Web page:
During a court martial hearing against him, for refusing a direct order to qualify with a rifle, Desmond at last receives permission to train as a medic and not carry a weapon. Desmond’s father, whose life has been so devasted by war and who did not want his son to join the Army, pulls himself together and pulls in a favor that allows his son to stay in the military.

Movie Review: Hacksaw Ridge
Desmond and his comrades arrive in Okinawa, where the Japanese are entrenched and beating back battalion after battalion atop Hacksaw Ridge. The fighting is intense, bloody and horrific, with many, many casualties.

Beliefs are challenged.

Will Desmond, who has been called a coward for refusing to fire a rifle, be able to endure such a catastrophic battle? Can Desmond hold to his beliefs against using weapons? Can the other soldiers trust a man who would rather die than shoot?

Movie Review: Hacksaw Ridge
The first half of this film caught my interest and held it. I was sympathetic to Desmond’s story and empathized with his plight. Garfield turned in a superb performance as the gentle, likable young man who had a patriotic desire to serve and an objection to killing.

I started off liking Desmond, and came to deeply respect him. He had a strong belief system, and he honored it, no matter what anyone said, no matter what happened.

The second half of the movie was extremely difficult for me to watch. The Battle of Okinawa was brutal, in every way. While I can appreciate the amazing special effects and CGI and editing, watching the battle scenes was like experiencing rapid punches to my gut. And yet…I could not look away. I had connected with these characters, especially Desmond. I cared about what happened to them.

Movie Review: Hacksaw Ridge
Movie Review: Hacksaw Ridge                        The real Desmond Doss 

Historically, no other conscientious objector has ever fought on the front lines without a weapon. Nor has one rescued 75 fallen soldiers, alone, behind enemy lines, without firing a shot. Medic Desmond Doss did both.

I was in tears by the film’s end. And deeply moved. This was a real story, about real people, with real results. I learned about grace and unswerving conviction, courage and trust, compassion and forgiveness. It was a big, messy, agonizingly powerful movie…and it was beautiful.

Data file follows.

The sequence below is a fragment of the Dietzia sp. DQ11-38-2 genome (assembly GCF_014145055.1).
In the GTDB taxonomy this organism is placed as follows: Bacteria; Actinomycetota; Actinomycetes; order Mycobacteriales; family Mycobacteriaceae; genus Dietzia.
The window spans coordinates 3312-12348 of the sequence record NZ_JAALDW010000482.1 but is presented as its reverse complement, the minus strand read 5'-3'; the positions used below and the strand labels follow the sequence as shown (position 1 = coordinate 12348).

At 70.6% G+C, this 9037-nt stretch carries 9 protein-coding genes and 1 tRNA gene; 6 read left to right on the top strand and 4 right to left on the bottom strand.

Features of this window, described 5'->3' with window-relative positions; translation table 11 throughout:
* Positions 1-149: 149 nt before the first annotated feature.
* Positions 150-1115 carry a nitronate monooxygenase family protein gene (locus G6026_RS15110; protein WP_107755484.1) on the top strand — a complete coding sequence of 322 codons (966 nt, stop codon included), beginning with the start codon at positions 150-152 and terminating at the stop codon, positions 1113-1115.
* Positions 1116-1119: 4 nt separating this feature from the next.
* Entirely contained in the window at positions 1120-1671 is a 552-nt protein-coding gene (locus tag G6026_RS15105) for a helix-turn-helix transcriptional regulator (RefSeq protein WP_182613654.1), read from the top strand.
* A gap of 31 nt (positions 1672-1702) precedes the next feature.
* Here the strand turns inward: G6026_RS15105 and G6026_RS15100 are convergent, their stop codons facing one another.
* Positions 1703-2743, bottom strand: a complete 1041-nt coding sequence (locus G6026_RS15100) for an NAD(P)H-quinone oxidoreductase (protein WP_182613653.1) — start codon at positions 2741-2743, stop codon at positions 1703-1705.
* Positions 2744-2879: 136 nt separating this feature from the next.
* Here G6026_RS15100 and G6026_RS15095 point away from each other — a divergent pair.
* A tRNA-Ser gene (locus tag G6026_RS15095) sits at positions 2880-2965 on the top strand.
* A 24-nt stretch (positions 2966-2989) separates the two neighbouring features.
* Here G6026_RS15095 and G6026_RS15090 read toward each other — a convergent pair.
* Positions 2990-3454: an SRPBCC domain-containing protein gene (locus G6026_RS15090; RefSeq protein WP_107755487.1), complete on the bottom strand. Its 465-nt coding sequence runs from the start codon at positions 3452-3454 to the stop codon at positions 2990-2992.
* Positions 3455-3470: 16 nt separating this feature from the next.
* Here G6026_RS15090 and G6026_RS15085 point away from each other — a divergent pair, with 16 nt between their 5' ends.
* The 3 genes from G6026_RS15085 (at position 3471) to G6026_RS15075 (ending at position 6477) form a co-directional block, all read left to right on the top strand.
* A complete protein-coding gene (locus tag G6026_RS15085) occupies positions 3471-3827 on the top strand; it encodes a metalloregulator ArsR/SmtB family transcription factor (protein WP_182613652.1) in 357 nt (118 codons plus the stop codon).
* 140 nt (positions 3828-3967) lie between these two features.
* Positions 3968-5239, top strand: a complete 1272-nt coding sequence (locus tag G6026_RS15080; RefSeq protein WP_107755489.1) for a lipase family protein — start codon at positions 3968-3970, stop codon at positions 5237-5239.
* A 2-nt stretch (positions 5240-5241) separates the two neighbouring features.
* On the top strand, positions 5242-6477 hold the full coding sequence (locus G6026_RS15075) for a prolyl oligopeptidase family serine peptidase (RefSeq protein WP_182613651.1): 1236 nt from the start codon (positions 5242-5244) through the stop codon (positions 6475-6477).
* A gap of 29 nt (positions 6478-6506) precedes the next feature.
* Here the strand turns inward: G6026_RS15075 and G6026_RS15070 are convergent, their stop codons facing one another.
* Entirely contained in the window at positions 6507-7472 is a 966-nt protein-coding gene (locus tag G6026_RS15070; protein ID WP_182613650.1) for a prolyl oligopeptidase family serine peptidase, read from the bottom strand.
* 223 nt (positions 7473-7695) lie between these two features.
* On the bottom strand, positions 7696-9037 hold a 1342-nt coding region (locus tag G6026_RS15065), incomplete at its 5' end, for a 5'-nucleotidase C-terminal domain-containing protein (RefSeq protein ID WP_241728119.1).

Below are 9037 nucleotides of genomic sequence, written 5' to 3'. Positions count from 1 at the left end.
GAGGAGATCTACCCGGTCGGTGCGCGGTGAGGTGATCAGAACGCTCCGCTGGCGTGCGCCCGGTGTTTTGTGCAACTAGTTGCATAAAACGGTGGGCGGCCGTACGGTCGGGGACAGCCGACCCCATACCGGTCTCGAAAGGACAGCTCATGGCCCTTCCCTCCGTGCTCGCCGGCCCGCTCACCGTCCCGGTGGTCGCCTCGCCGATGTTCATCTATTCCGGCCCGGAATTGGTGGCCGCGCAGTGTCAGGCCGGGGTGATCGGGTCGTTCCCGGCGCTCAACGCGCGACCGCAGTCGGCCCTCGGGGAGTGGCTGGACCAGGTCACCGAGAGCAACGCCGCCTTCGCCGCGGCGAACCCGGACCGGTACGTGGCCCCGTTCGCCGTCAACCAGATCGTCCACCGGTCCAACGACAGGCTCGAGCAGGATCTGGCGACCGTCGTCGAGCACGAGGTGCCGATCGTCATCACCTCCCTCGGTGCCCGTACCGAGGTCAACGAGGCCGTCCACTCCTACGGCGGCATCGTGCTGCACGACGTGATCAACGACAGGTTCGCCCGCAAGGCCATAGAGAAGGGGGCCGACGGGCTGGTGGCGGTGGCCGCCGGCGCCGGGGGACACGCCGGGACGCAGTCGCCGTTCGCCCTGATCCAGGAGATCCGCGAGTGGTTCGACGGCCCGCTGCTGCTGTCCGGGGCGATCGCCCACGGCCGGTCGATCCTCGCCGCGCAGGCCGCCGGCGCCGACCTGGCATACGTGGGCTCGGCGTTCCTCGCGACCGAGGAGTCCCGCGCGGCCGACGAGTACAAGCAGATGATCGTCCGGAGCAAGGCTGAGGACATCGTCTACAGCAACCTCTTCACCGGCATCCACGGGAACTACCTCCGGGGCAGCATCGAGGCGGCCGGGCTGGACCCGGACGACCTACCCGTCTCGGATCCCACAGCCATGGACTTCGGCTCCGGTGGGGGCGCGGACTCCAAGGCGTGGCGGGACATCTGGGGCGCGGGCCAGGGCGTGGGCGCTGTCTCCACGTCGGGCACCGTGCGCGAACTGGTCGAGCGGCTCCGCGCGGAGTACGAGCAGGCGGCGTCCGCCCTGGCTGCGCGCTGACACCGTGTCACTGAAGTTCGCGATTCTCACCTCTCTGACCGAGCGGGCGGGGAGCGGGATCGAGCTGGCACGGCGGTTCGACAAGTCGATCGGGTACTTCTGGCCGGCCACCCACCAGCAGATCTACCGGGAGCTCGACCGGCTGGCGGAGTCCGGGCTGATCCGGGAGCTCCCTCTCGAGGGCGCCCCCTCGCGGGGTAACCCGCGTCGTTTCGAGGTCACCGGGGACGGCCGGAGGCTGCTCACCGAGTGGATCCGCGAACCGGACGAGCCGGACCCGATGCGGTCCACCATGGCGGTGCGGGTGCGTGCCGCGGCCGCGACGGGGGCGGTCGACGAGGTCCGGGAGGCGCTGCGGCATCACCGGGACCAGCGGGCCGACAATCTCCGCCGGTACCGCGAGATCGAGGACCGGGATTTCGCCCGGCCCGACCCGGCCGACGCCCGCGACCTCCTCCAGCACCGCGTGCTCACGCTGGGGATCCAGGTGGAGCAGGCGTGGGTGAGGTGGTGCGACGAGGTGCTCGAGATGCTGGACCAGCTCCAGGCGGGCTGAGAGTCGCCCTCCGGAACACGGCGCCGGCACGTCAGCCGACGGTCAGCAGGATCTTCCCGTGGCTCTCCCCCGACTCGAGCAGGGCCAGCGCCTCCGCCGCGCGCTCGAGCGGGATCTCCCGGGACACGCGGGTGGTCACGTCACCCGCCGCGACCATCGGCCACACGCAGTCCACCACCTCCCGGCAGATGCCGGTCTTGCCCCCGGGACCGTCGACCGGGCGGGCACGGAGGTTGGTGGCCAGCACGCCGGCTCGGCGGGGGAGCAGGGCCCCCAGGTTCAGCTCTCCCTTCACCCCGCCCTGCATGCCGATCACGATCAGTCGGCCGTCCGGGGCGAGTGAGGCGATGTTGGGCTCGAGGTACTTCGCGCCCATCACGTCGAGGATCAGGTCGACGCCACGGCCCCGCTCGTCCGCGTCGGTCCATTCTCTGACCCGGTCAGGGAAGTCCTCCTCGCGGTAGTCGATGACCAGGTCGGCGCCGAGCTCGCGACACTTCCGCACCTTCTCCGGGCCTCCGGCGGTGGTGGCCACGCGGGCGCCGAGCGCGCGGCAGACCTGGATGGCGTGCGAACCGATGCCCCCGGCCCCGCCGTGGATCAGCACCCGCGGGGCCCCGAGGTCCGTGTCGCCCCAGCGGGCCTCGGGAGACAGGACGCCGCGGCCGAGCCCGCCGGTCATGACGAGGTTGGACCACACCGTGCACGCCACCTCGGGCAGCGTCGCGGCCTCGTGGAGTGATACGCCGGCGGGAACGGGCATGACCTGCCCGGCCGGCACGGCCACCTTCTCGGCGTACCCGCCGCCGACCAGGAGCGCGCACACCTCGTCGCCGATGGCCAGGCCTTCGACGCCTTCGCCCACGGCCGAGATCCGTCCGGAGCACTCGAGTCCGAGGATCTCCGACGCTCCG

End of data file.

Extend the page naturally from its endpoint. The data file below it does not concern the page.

Hacksaw Ridge. I am so glad that I watched it.

Movie Review: Hacksaw Ridge

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Oscar Night 2017

For many people, Super Bowl Sunday is the most anticipated winter tv program. I do watch that sporting event. However, it is not the most keenly anticipated show for me. All my life, the end of December has not only signaled the end of the year, it signals the countdown to my favorite televised event…the Academy Awards, nicknamed the Oscars. 

Oscar Night 2017

I am posting in the blog during commercial breaks, as this award show typically concludes late in the evening. And I am loving the program already. Justin Timberlake performed one of the nominated songs as the opener, a lively number that had attendees on their feet, dancing in the aisles. I applauded as heartily as anyone. 

I confess to a slight trepidation, leading up to the award show. With the highly charged political climate that we currently live in, I felt my anticipation diminished by the concern that tonight’s focus would shift from the movies and spectacular performances to divisive speeches and statements. 

This is what I had to do…let my concerns go. I accepted that everyone is allowed to share their thoughts and opinions. Everyone. And if I reacted to something said, whether by host Jimmy Kimmel or a presenter or an actor accepting an Oscar, that’s on me, that’s something to go within and inquire about. 

Problem solved. Joy restored. 

Oscar Night 2017

Oscar Night 2017Yeah…I take notes.



I needn’t have been concerned. Host Jimmy Kimmel set the tone for the evening with a light hearted opening monologue. “We are going to have fun tonight!” Jimmy promised. I applauded again. 

Here are the six top awards:

Oscar Night 2017
The first winner of the evening was Mahershala Ali, for Moonlight. If Jimmy set the tone for the award show, Mahershala raised the bar for acceptance speeches. He was humble, gracious, sincere. “It’s not about you,” he was told as a new actor, “You are serving the characters, the stories.” My heart was pierced by his words, his tears. Mahershala is an actor to watch, as he tells stories. 

Oscar Night 2017
Viola Davis picked up the Oscar for her performance in Fences. Through tears she shared passionately that she became an actress because this is a profession that knows what it means to celebrate life…not just well known publically recognized lives, but the lives of common everyday people who hoped and dreamed and lived and died. She was asked, as an actress, “What kind of stories do you want to tell?” Viola is answering that question through the characters she chooses to portray. 

Oscar Night 2017
Emma Stone captured this award, her first, for her role in La La Land. She thanked the other nominees for allowing her to stand alongside them. Through tears she said she still has a lot of learning and growing to do, and her Oscar is a symbol, a sign, to continue on her journey. 

Oscar Night 2017

Casey Affleck, humble and searching for the right words, picked up his first Oscar for Manchester by the Sea. His acting career has been inspired by Denzel Washington, whom he met for the first time tonight. 

Oscar Night 2017
Damien Chazelle, La La Land, picked up his first Oscar and is the youngest director in history to win in the Best Director category. He is 32 years old. 

Oscar Night 2017